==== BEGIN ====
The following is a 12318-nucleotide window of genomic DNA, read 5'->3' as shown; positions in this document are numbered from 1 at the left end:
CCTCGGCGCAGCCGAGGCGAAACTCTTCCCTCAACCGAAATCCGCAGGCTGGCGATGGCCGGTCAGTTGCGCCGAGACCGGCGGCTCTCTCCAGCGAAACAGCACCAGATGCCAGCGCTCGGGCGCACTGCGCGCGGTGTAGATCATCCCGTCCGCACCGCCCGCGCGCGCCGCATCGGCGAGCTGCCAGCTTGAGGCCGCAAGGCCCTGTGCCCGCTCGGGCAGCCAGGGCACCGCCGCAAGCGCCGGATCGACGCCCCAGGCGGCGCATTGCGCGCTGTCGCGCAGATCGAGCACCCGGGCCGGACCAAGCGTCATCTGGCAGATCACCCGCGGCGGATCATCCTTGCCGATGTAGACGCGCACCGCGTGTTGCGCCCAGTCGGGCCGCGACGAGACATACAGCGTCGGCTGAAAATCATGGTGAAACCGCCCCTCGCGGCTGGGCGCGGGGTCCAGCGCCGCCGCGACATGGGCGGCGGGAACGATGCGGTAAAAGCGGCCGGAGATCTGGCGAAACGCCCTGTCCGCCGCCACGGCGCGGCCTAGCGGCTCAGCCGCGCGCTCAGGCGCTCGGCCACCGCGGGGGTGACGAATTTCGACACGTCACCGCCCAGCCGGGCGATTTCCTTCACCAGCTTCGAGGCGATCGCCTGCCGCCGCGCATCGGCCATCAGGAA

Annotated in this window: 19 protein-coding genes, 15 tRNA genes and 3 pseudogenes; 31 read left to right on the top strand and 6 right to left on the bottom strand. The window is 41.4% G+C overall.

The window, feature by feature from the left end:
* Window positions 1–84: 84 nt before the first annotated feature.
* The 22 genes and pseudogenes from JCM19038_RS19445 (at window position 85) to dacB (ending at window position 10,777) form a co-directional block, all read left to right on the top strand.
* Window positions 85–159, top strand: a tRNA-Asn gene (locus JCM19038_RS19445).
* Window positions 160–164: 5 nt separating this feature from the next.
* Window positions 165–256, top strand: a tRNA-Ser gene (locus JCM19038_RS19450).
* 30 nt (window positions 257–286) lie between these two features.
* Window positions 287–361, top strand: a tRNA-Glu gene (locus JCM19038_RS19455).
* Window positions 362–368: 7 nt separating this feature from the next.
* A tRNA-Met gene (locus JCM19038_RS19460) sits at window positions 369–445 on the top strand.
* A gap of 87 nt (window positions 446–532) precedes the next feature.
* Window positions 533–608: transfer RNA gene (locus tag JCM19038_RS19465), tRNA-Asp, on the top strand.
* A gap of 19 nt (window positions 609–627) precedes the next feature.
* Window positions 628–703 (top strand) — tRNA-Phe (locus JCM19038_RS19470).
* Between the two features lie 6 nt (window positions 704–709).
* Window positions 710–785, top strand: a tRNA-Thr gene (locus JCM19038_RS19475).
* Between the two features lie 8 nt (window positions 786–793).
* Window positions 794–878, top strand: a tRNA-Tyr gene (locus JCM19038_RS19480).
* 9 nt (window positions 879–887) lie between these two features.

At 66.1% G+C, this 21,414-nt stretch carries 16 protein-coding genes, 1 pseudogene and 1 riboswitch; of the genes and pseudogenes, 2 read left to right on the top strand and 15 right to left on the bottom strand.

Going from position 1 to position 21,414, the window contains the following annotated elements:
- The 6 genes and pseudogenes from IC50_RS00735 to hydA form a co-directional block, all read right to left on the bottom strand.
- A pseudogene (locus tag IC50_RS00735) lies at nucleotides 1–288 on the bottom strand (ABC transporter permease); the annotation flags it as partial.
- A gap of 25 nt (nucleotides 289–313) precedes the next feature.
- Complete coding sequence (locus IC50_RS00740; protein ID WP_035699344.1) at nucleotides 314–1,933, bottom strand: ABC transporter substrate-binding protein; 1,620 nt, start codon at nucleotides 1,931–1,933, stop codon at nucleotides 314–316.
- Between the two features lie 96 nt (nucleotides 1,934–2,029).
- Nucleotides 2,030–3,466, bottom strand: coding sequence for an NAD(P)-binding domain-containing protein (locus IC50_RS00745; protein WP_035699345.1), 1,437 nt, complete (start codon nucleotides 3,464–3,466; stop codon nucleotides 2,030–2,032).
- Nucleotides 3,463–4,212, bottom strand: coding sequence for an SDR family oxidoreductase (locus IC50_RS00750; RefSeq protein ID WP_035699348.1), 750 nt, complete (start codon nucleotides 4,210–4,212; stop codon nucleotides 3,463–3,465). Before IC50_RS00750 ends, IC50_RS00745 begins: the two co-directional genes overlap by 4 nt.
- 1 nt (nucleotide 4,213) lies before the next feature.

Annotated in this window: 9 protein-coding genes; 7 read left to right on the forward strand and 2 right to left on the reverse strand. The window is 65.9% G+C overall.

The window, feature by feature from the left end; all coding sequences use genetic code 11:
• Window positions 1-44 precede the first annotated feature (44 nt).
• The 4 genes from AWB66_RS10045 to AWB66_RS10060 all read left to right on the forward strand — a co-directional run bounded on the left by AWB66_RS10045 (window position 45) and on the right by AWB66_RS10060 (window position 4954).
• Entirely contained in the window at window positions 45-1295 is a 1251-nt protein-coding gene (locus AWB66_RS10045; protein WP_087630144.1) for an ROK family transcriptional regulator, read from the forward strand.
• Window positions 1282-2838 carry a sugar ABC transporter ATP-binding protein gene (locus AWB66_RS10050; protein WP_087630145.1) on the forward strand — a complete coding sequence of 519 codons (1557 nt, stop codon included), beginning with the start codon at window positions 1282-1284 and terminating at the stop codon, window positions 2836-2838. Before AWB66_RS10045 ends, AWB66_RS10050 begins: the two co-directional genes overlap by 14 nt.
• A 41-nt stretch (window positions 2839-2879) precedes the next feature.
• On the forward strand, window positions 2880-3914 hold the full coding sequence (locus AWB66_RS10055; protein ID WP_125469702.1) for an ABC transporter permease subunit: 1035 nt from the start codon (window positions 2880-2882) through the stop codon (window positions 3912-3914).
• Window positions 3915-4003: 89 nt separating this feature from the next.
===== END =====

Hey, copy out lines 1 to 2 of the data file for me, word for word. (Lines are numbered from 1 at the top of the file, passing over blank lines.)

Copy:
The following is a 12318-nucleotide window of genomic DNA, read 5'->3' as shown; positions in this document are numbered from 1 at the left end:
CCTCGGCGCAGCCGAGGCGAAACTCTTCCCTCAACCGAAATCCGCAGGCTGGCGATGGCCGGTCAGTTGCGCCGAGACCGGCGGCTCTCTCCAGCGAAACAGCACCAGATGCCAGCGCTCGGGCGCACTGCGCGCGGTGTAGATCATCCCGTCCGCACCGCCCGCGCGCGCCGCATCGGCGAGCTGCCAGCTTGAGGCCGCAAGGCCCTGTGCCCGCTCGGGCAGCCAGGGCACCGCCGCAAGCGCCGGATCGACGCCCCAGGCGGCGCATTGCGCGCTGTCGCGCAGATCGAGCACCCGGGCCGGACCAAGCGTCATCTGGCAGATCACCCGCGGCGGATCATCCTTGCCGATGTAGACGCGCACCGCGTGTTGCGCCCAGTCGGGCCGCGACGAGACATACAGCGTCGGCTGAAAATCATGGTGAAACCGCCCCTCGCGGCTGGGCGCGGGGTCCAGCGCCGCCGCGACATGGGCGGCGGGAACGATGCGGTAAAAGCGGCCGGAGATCTGGCGAAACGCCCTGTCCGCCGCCACGGCGCGGCCTAGCGGCTCAGCCGCGCGCTCAGGCGCTCGGCCACCGCGGGGGTGACGAATTTCGACACGTCACCGCCCAGCCGGGCGATTTCCTTCACCAGCTTCGAGGCGATCGCCTGCCGCCGCGCATCGGCCATCAGGAA